Promoting Inquisitive Young Minds
Kilohana science fair showcases student experiments.
By Jennifer Smith
The community supported students’ inquisitive young minds during last Thursday’s Kilohana Science Fair. The school-wide event displayed science projects from each of the classes.
“Please enjoy our evening of science,” sixth-graders Heather Place and Xrystina Bicoy said, kicking off the evening with a warm welcome to attendees. The young masters of ceremonies explained how each grade took on a specific topic to investigate.
Kindergarten to sixth-grade students used an inquiry-based approach to study everything from matter to flight, and from wetlands to fishponds. The students learned about the different processes of science by finding the answers to their own questions.
First-grade teacher Tammy Castor’s class learned about matter. “They did a really good job,” she said, explaining how her students came up with almost all of the answers to their questions. She said while they learned a lot about matter, they concluded there was a lot more they needed to know.
Castor said last year the students were introduced to the inquiry process, and this year they focused on investigating. She said the school tries to scaffold the knowledge between the grades, to build a better understanding for the students. “It works out better” because the students are not receiving so much information at once, Castor said.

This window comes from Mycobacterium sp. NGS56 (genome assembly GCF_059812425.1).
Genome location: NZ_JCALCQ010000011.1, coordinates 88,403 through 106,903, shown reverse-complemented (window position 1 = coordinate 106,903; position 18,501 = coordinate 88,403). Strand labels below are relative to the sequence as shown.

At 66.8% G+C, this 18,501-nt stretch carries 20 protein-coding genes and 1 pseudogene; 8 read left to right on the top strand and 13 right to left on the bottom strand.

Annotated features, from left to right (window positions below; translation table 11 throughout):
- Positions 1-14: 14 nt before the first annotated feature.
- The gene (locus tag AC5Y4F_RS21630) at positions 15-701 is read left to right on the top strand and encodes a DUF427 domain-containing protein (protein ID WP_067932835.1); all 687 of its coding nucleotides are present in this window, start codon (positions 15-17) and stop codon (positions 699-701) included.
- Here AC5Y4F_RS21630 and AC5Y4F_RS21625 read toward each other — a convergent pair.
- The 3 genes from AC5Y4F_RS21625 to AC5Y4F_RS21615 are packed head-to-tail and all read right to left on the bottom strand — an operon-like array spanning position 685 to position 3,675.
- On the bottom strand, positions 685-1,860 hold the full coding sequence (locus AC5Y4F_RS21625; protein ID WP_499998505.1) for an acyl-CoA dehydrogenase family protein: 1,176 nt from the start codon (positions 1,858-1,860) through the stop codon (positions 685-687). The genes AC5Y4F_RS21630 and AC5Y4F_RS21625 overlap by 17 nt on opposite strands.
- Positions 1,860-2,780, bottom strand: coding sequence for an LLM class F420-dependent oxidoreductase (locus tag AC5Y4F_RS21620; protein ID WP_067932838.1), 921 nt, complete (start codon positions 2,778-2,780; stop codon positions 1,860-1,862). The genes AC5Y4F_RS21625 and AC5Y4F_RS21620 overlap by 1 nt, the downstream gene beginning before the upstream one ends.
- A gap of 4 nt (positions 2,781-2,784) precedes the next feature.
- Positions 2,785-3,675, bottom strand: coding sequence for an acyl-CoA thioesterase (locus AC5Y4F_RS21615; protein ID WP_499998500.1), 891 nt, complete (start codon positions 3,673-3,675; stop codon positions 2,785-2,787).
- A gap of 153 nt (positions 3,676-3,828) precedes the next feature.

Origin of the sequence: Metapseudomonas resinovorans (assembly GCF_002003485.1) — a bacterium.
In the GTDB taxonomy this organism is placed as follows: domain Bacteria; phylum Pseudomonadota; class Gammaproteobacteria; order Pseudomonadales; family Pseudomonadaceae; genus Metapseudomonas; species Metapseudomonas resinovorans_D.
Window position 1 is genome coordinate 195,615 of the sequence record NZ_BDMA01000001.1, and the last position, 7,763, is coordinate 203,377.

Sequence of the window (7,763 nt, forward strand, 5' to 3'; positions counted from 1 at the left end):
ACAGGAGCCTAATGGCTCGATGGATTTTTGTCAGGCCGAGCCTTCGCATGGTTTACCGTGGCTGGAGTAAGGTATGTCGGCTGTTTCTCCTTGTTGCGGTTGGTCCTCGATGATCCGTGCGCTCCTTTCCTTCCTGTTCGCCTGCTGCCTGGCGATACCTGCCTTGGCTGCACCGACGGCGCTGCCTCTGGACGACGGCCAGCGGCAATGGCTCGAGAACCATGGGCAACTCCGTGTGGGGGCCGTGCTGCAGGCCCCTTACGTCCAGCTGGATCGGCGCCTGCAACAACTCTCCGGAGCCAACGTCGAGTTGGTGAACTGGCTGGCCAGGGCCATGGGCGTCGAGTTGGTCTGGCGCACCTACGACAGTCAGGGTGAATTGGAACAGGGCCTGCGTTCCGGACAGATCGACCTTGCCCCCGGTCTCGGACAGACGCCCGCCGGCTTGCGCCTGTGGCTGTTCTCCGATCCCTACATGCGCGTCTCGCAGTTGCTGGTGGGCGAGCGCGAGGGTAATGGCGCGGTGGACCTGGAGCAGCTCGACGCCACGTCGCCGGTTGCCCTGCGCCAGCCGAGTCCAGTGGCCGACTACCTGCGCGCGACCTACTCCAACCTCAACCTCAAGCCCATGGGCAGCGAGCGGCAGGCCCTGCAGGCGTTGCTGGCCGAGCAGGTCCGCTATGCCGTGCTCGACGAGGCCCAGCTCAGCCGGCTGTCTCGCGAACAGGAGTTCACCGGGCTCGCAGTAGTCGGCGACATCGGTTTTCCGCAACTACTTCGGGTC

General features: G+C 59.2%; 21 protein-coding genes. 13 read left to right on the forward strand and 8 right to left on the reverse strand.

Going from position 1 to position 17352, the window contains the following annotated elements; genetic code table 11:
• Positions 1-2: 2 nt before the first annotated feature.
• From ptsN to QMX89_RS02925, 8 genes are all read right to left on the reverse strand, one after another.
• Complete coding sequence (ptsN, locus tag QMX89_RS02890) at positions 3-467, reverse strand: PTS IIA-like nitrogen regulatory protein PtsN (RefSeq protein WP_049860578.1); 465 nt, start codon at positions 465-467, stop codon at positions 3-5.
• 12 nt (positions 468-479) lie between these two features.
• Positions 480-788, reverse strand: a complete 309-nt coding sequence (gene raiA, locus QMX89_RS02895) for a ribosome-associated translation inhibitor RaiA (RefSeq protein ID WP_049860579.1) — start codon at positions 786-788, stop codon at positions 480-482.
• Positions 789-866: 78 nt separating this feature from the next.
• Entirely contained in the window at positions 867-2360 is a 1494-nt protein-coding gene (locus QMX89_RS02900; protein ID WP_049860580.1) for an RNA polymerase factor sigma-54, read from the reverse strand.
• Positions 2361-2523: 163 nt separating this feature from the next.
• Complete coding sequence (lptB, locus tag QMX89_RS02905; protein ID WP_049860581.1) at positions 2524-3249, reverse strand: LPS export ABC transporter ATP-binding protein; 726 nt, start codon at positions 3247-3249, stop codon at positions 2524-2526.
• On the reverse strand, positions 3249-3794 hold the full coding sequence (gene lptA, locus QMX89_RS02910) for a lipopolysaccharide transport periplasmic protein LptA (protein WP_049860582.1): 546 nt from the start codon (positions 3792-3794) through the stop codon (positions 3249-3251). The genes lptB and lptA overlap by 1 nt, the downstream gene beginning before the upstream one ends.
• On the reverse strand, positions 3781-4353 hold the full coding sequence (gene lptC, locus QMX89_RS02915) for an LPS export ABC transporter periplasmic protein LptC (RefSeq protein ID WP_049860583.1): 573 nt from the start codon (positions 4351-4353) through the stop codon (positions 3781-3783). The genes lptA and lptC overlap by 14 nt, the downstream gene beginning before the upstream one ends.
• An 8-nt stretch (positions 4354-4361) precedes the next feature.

Second-graders in Katherine Stadler’s class transformed a toy into a science project. “They had a fascination with paper airplanes,” Stadler said, explaining how her class came up with their science project.
The students used the best models of paper airplanes, took data on how far they flew, and graphed it. Stadler said the class learned several interesting facts, like how the Wright Brothers used paper airplane models before making history, and that several plane engineers continue to use paper airplane models. “It was a great fun project,” Stadler said.
Molokai High School senior Ayla Bicoy shot video footage to document the evening. Having noticed a decline in student interest in science, Bicoy spent the last semester mentoring Kilohana Elementary School students on science projects. Her video of the science fair completes the last phase of her senior research project.
Bicoy said it is important to spark students’ interest in science at a young age.